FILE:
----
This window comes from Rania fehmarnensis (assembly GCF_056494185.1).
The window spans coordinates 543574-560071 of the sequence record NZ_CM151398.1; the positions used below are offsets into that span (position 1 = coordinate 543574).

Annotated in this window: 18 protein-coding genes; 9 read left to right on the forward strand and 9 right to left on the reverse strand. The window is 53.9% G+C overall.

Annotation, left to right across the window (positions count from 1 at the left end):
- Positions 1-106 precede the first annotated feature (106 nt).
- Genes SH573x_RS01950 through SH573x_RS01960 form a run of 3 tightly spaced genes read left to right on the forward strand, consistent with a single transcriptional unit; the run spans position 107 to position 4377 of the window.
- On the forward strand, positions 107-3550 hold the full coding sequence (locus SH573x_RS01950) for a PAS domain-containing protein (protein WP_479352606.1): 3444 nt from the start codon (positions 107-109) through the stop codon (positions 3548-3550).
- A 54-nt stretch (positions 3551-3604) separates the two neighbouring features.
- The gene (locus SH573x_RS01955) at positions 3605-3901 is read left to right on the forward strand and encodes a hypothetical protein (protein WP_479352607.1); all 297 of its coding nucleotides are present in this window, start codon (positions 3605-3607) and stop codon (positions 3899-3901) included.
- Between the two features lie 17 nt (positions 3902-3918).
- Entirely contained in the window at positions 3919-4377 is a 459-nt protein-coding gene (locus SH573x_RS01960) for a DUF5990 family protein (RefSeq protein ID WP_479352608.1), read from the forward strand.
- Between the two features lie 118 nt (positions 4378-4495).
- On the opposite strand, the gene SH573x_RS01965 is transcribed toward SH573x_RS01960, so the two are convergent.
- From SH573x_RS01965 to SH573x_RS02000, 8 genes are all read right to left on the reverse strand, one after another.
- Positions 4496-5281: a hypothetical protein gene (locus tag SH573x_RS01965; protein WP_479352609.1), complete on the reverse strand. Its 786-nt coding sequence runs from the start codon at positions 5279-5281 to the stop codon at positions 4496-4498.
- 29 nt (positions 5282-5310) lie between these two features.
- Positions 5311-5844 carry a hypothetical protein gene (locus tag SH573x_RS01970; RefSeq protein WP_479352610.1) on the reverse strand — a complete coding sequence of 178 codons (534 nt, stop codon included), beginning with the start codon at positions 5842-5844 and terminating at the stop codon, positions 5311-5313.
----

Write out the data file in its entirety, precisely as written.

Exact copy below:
This window comes from Rania fehmarnensis (assembly GCF_056494185.1).
The window spans coordinates 543574-560071 of the sequence record NZ_CM151398.1; the positions used below are offsets into that span (position 1 = coordinate 543574).

Annotated in this window: 18 protein-coding genes; 9 read left to right on the forward strand and 9 right to left on the reverse strand. The window is 53.9% G+C overall.

Annotation, left to right across the window (positions count from 1 at the left end):
- Positions 1-106 precede the first annotated feature (106 nt).
- Genes SH573x_RS01950 through SH573x_RS01960 form a run of 3 tightly spaced genes read left to right on the forward strand, consistent with a single transcriptional unit; the run spans position 107 to position 4377 of the window.
- On the forward strand, positions 107-3550 hold the full coding sequence (locus SH573x_RS01950) for a PAS domain-containing protein (protein WP_479352606.1): 3444 nt from the start codon (positions 107-109) through the stop codon (positions 3548-3550).
- A 54-nt stretch (positions 3551-3604) separates the two neighbouring features.
- The gene (locus SH573x_RS01955) at positions 3605-3901 is read left to right on the forward strand and encodes a hypothetical protein (protein WP_479352607.1); all 297 of its coding nucleotides are present in this window, start codon (positions 3605-3607) and stop codon (positions 3899-3901) included.
- Between the two features lie 17 nt (positions 3902-3918).
- Entirely contained in the window at positions 3919-4377 is a 459-nt protein-coding gene (locus SH573x_RS01960) for a DUF5990 family protein (RefSeq protein ID WP_479352608.1), read from the forward strand.
- Between the two features lie 118 nt (positions 4378-4495).
- On the opposite strand, the gene SH573x_RS01965 is transcribed toward SH573x_RS01960, so the two are convergent.
- From SH573x_RS01965 to SH573x_RS02000, 8 genes are all read right to left on the reverse strand, one after another.
- Positions 4496-5281: a hypothetical protein gene (locus tag SH573x_RS01965; protein WP_479352609.1), complete on the reverse strand. Its 786-nt coding sequence runs from the start codon at positions 5279-5281 to the stop codon at positions 4496-4498.
- 29 nt (positions 5282-5310) lie between these two features.
- Positions 5311-5844 carry a hypothetical protein gene (locus tag SH573x_RS01970; RefSeq protein WP_479352610.1) on the reverse strand — a complete coding sequence of 178 codons (534 nt, stop codon included), beginning with the start codon at positions 5842-5844 and terminating at the stop codon, positions 5311-5313.